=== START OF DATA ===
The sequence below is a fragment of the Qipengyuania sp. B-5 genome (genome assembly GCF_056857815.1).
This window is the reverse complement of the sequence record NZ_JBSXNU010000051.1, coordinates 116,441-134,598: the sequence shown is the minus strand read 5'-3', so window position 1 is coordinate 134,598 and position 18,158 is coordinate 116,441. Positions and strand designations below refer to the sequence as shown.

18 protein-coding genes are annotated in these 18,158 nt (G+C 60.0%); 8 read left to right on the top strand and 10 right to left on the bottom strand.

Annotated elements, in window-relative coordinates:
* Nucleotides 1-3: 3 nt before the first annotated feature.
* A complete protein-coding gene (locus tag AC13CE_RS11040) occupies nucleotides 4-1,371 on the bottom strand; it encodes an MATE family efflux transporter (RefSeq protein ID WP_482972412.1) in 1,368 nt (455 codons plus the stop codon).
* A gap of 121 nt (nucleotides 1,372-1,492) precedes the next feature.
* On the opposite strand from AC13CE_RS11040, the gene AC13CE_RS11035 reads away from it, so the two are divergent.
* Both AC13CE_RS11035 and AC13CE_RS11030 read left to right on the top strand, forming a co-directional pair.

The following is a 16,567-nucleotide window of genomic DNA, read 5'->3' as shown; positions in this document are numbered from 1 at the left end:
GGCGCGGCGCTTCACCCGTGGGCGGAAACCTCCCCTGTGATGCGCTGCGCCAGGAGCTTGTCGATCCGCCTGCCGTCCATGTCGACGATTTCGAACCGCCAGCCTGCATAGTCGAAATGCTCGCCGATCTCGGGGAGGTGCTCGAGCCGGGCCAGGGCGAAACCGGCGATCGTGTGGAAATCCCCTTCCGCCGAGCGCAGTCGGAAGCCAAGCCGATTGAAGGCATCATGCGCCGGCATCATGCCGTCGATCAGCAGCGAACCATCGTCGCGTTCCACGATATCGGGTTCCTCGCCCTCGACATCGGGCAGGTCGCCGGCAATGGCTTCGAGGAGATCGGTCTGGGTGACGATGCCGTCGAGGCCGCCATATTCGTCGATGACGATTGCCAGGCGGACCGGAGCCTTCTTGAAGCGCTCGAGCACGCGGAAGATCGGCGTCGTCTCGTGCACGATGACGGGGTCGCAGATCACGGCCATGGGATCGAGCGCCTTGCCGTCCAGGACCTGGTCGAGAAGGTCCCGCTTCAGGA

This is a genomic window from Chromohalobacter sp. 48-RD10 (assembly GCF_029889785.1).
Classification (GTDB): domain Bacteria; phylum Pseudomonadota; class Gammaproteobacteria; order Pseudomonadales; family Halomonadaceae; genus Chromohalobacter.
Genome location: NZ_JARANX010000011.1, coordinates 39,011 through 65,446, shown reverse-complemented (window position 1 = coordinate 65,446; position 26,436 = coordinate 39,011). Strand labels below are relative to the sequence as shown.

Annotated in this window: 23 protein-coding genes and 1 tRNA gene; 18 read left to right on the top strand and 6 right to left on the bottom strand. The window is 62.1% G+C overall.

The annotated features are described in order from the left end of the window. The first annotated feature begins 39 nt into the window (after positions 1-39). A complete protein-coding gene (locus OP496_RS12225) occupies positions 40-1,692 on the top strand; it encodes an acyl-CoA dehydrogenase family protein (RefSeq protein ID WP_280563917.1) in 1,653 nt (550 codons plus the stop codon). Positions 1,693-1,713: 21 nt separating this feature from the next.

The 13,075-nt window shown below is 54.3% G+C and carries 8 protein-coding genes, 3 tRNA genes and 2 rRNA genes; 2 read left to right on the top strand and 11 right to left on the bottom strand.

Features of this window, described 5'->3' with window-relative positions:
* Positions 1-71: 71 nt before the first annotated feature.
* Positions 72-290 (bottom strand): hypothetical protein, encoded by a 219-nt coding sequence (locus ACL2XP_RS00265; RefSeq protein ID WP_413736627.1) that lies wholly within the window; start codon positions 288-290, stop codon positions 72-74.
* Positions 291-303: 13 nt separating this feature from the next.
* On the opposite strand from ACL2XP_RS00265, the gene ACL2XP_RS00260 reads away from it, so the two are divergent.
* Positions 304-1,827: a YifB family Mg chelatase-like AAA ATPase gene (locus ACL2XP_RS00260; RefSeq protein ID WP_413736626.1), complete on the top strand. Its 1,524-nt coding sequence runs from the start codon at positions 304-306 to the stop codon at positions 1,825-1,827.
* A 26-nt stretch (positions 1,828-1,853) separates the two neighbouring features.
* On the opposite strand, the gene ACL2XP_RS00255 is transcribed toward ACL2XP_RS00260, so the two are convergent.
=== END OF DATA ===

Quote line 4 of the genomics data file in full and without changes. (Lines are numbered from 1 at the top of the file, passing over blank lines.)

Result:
Annotated elements, in window-relative coordinates: